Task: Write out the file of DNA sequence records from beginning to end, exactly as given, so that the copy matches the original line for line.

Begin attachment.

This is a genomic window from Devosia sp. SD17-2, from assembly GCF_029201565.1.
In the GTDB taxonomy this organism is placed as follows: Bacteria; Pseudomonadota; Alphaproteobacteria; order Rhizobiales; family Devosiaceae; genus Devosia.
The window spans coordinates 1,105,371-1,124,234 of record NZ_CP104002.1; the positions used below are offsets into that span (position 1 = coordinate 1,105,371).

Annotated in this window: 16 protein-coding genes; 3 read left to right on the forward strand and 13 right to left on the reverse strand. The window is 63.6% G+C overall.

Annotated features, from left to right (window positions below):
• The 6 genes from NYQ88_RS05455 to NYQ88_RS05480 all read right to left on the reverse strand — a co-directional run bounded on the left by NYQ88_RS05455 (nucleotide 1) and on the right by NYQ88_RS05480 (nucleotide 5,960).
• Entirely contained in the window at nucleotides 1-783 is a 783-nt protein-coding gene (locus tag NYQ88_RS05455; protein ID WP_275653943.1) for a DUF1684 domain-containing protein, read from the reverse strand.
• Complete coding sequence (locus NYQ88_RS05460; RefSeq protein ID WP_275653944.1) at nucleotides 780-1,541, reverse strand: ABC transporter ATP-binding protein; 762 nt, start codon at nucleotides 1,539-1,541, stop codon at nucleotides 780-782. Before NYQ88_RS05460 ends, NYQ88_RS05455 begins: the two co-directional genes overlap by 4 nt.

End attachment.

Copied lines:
This is a genomic window from Devosia sp. SD17-2, from assembly GCF_029201565.1.
In the GTDB taxonomy this organism is placed as follows: Bacteria; Pseudomonadota; Alphaproteobacteria; order Rhizobiales; family Devosiaceae; genus Devosia.
The window spans coordinates 1,105,371-1,124,234 of record NZ_CP104002.1; the positions used below are offsets into that span (position 1 = coordinate 1,105,371).

Annotated in this window: 16 protein-coding genes; 3 read left to right on the forward strand and 13 right to left on the reverse strand. The window is 63.6% G+C overall.

Annotated features, from left to right (window positions below):
• The 6 genes from NYQ88_RS05455 to NYQ88_RS05480 all read right to left on the reverse strand — a co-directional run bounded on the left by NYQ88_RS05455 (nucleotide 1) and on the right by NYQ88_RS05480 (nucleotide 5,960).
• Entirely contained in the window at nucleotides 1-783 is a 783-nt protein-coding gene (locus tag NYQ88_RS05455; protein ID WP_275653943.1) for a DUF1684 domain-containing protein, read from the reverse strand.
• Complete coding sequence (locus NYQ88_RS05460; RefSeq protein ID WP_275653944.1) at nucleotides 780-1,541, reverse strand: ABC transporter ATP-binding protein; 762 nt, start codon at nucleotides 1,539-1,541, stop codon at nucleotides 780-782. Before NYQ88_RS05460 ends, NYQ88_RS05455 begins: the two co-directional genes overlap by 4 nt.